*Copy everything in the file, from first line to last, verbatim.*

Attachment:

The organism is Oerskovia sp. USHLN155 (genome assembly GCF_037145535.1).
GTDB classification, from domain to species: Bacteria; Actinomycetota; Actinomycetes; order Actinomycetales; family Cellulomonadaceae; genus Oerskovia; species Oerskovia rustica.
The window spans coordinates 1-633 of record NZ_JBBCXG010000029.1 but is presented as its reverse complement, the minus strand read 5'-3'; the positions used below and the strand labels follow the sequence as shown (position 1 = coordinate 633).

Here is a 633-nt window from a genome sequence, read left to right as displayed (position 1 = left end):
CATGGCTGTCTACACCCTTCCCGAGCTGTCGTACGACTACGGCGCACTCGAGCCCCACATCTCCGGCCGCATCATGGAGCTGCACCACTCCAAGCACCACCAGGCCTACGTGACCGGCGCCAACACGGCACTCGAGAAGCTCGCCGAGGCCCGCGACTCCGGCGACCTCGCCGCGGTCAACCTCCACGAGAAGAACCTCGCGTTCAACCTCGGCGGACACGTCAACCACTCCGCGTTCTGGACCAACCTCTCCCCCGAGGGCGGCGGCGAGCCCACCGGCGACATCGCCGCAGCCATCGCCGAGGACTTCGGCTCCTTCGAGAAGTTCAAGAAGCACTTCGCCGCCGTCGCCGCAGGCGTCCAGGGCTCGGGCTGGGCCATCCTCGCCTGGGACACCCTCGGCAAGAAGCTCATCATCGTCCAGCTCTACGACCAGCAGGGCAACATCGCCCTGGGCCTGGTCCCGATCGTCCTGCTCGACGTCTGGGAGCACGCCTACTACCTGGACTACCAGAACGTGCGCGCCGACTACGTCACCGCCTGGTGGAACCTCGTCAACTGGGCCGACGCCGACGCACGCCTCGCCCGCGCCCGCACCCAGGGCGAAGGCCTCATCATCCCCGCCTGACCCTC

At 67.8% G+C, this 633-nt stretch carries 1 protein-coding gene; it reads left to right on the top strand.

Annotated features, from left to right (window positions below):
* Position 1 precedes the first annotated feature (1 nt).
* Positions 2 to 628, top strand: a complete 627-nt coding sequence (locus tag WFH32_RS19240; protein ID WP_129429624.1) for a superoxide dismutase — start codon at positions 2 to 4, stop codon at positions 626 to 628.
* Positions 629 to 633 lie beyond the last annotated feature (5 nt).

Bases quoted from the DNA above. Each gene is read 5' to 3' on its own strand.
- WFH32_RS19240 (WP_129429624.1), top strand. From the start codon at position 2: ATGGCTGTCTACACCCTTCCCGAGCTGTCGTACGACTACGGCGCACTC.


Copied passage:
The organism is Oerskovia sp. USHLN155 (genome assembly GCF_037145535.1).
GTDB classification, from domain to species: Bacteria; Actinomycetota; Actinomycetes; order Actinomycetales; family Cellulomonadaceae; genus Oerskovia; species Oerskovia rustica.
The window spans coordinates 1-633 of record NZ_JBBCXG010000029.1 but is presented as its reverse complement, the minus strand read 5'-3'; the positions used below and the strand labels follow the sequence as shown (position 1 = coordinate 633).

Here is a 633-nt window from a genome sequence, read left to right as displayed (position 1 = left end):
CATGGCTGTCTACACCCTTCCCGAGCTGTCGTACGACTACGGCGCACTCGAGCCCCACATCTCCGGCCGCATCATGGAGCTGCACCACTCCAAGCACCACCAGGCCTACGTGACCGGCGCCAACACGGCACTCGAGAAGCTCGCCGAGGCCCGCGACTCCGGCGACCTCGCCGCGGTCAACCTCCACGAGAAGAACCTCGCGTTCAACCTCGGCGGACACGTCAACCACTCCGCGTTCTGGACCAACCTCTCCCCCGAGGGCGGCGGCGAGCCCACCGGCGACATCGCCGCAGCCATCGCCGAGGACTTCGGCTCCTTCGAGAAGTTCAAGAAGCACTTCGCCGCCGTCGCCGCAGGCGTCCAGGGCTCGGGCTGGGCCATCCTCGCCTGGGACACCCTCGGCAAGAAGCTCATCATCGTCCAGCTCTACGACCAGCAGGGCAACATCGCCCTGGGCCTGGTCCCGATCGTCCTGCTCGACGTCTGGGAGCACGCCTACTACCTGGACTACCAGAACGTGCGCGCCGACTACGTCACCGCCTGGTGGAACCTCGTCAACTGGGCCGACGCCGACGCACGCCTCGCCCGCGCCCGCACCCAGGGCGAAGGCCTCATCATCCCCGCCTGACCCTC

At 67.8% G+C, this 633-nt stretch carries 1 protein-coding gene; it reads left to right on the top strand.

Annotated features, from left to right (window positions below):
* Position 1 precedes the first annotated feature (1 nt).
* Positions 2 to 628, top strand: a complete 627-nt coding sequence (locus tag WFH32_RS19240; protein ID WP_129429624.1) for a superoxide dismutase — start codon at positions 2 to 4, stop codon at positions 626 to 628.
* Positions 629 to 633 lie beyond the last annotated feature (5 nt).

Bases quoted from the DNA above. Each gene is read 5' to 3' on its own strand.
- WFH32_RS19240 (WP_129429624.1), top strand. From the start codon at position 2: ATGGCTGTCTACACCCTTCCCGAGCTGTCGTACGACTACGGCGCACTC.